When most horse owners and veterinarians think of equine welfare, the focus tends to skew toward attributes of physical health. Is my horse sound? Are they performing well? While these are important questions, a key element is missing – equine behavior. Behavior has rarely been considered part of the equation when it comes to good horse health but there is a growing awareness of the link between behavior and well-being.
Dr. Wendy Koch, a veterinarian and horse lover, is deeply concerned about horse welfare, especially when it comes to behavior issues. Dr. Koch was discouraged every time she tried to learn more and found almost no research projects focused on behavior issues affecting horses. She decided to do something about it. Dr. Koch reached out to Morris Animal Foundation and worked with the Foundation to create a special fund, Equine Behavior/Welfare Research, to support studies improving the understanding of horses’ behavioral and psychological needs and challenges.
From this fund, five new equine behavior studies were approved for 2022, exploring a wide range of behavior issues affecting horses.
Dr. Kris Hiney, from Oklahoma State University, is a newly funded researcher whose team is exploring if teaching horse owners how to better recognize different emotional states (affective states) in horses will lead to improved welfare.
To do this, Dr. Hiney is developing on online training tool known as RAiSE (Recognizing Affective States in Equine). In her funded study, Dr. Hiney will compare horse owners who’ve gone through the training and those who haven’t to determine their ability to assess welfare in different scenarios. The team will make any adjustments needed based on results and feedback before launching the tool to a larger group and making it available to all who are interested. They hope that owner education and training tools will lead to an overall improvement in equine welfare.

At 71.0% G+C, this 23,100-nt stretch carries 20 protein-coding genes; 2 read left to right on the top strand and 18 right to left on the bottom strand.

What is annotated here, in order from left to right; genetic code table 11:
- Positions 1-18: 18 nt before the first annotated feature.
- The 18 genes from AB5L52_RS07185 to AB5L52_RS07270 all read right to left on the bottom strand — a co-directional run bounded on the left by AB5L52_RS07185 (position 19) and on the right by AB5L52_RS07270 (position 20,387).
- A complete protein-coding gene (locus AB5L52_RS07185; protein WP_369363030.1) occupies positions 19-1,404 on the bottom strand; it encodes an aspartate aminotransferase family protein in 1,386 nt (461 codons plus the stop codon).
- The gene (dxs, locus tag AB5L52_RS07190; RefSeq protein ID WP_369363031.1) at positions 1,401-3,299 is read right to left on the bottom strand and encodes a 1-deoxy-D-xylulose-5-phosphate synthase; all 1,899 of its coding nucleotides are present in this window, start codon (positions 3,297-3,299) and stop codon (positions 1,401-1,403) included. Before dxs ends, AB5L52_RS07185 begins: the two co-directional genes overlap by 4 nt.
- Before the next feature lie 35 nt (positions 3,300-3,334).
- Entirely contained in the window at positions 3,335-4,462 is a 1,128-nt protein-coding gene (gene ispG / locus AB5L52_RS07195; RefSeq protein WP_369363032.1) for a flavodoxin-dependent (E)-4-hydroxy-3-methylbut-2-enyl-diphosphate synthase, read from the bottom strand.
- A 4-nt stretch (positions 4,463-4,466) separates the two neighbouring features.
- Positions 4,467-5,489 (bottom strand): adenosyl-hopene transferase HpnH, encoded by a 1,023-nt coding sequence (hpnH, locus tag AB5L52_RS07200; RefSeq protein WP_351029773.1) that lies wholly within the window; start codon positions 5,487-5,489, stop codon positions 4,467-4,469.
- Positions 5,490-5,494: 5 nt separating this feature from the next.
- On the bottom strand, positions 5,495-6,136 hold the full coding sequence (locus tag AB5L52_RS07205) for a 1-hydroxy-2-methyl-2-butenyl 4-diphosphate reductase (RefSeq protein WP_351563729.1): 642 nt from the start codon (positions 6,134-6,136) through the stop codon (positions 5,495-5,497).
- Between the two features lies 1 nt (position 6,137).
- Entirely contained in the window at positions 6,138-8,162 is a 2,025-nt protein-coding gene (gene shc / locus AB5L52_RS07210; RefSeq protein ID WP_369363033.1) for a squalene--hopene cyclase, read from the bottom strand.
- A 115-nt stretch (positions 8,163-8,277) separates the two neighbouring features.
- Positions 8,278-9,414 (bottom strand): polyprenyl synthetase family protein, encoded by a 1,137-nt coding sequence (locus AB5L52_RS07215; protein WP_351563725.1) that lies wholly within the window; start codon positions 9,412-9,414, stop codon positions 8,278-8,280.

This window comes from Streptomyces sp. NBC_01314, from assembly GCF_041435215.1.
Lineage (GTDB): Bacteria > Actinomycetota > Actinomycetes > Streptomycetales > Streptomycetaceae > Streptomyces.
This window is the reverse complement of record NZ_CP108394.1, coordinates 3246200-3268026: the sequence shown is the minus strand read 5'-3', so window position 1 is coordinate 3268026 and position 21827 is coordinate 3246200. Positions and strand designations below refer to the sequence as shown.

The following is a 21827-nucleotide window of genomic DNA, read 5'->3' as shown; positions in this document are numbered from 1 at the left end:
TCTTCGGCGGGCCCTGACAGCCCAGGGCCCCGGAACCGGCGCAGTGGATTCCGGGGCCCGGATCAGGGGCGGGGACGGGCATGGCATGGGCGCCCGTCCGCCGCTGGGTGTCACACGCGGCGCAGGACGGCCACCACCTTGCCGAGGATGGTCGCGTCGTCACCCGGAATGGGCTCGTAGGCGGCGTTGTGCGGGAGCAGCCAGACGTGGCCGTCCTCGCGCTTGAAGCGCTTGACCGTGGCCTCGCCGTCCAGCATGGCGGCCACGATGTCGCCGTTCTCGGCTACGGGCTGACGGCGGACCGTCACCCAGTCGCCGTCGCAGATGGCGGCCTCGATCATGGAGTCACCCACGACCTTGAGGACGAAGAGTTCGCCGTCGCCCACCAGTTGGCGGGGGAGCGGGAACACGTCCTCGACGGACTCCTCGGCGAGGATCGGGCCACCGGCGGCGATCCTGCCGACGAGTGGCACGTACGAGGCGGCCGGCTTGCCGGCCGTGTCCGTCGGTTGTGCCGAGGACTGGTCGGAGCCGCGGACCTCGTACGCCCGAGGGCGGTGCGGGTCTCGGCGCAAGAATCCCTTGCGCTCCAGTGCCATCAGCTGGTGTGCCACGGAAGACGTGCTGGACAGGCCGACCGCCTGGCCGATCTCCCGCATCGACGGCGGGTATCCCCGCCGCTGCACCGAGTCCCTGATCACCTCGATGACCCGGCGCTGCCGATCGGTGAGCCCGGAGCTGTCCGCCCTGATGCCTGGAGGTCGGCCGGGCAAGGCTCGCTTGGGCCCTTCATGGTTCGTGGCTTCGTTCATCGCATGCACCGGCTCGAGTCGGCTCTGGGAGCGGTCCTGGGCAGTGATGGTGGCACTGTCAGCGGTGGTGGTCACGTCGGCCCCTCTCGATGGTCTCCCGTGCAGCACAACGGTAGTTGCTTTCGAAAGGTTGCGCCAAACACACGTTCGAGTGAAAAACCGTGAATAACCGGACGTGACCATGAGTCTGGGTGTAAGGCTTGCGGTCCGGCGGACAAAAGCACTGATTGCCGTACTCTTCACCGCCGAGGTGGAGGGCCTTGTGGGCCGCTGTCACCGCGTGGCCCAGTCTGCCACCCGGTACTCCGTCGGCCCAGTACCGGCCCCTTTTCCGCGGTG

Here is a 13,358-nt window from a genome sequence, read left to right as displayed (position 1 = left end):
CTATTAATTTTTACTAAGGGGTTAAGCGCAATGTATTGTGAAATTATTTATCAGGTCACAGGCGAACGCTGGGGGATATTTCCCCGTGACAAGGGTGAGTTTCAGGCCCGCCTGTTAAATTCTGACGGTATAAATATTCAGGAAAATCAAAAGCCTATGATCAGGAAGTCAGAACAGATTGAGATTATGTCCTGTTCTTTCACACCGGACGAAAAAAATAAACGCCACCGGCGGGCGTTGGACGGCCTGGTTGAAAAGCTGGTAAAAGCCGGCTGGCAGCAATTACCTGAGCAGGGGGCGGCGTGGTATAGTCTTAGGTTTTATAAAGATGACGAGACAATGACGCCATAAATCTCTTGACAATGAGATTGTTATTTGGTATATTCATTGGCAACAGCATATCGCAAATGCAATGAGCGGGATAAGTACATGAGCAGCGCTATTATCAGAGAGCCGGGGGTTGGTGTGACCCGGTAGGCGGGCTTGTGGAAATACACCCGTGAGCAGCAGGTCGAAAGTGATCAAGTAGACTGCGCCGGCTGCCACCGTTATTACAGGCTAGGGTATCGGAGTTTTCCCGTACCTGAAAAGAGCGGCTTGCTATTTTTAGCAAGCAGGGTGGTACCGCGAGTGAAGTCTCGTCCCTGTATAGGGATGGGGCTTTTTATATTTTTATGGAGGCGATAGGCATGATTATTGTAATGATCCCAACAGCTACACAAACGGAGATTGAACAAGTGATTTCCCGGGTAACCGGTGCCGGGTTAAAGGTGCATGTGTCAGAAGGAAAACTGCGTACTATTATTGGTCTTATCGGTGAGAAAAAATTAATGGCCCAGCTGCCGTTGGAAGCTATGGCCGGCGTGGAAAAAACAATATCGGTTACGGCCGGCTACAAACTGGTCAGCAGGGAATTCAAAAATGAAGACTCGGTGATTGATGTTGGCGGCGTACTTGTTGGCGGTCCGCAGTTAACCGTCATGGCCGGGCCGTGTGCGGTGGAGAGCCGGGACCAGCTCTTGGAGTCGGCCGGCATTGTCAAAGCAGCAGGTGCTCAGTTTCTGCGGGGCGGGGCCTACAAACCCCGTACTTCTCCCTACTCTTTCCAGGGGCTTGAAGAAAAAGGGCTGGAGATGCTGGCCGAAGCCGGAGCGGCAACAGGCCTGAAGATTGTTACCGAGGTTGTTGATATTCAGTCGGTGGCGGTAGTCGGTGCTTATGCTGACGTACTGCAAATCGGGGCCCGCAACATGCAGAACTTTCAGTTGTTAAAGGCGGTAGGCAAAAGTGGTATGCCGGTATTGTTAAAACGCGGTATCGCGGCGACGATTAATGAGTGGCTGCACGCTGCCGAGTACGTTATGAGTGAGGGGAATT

When asked about her motivation, Dr. Hiney pointed to her experience showing horses and seeing behavior and welfare problems firsthand.
“There are too many instances to name,” said Dr. Hiney. “It was a lot of knives in the heart over the years. This is my small way to try to change attitudes and practices to improve the lives of these amazing animals.”
Another newly funded team of researchers, Drs. Tanja Hess and Jessica Seabra of Colorado State University, will study the influence feeding method on behavior.
“We suspect that a lot of behavior issues in horses occur because, as horse caretakers, we have disrupted their natural grazing behavior, leading to behavior problems,” said Dr. Hess.
The team’s approach is simple. Study horses will be divided into three groups and fed hay free choice, via a slow feeder or with a box feeder. The horses will be rotated through each feeding method and their behavior observed. In addition, the team will be measuring blood levels of the stress hormone cortisol. The team hopes to learn more about best feeding practices to minimize stress and unwanted behavior.
Other newly funded studies include:
Effect of touch in human-horse interactions
Researchers will measure stress in horses involved in human interactions to find ways to alleviate stress and improve the experience and strengthen relationships between humans and horses.
Study stress in mares during weaning time
Researchers will study mare behavior during weaning of foals to develop strategies designed to reduce chronic stress in mares.
Impact of light on stabled horses
Researchers will study the effect of different types of indoor lighting on the behavior and well-being of horses in stables.
Learn more about these newly funded studies and how Morris Animal Foundation is helping develop real-world strategies to help horses everywhere!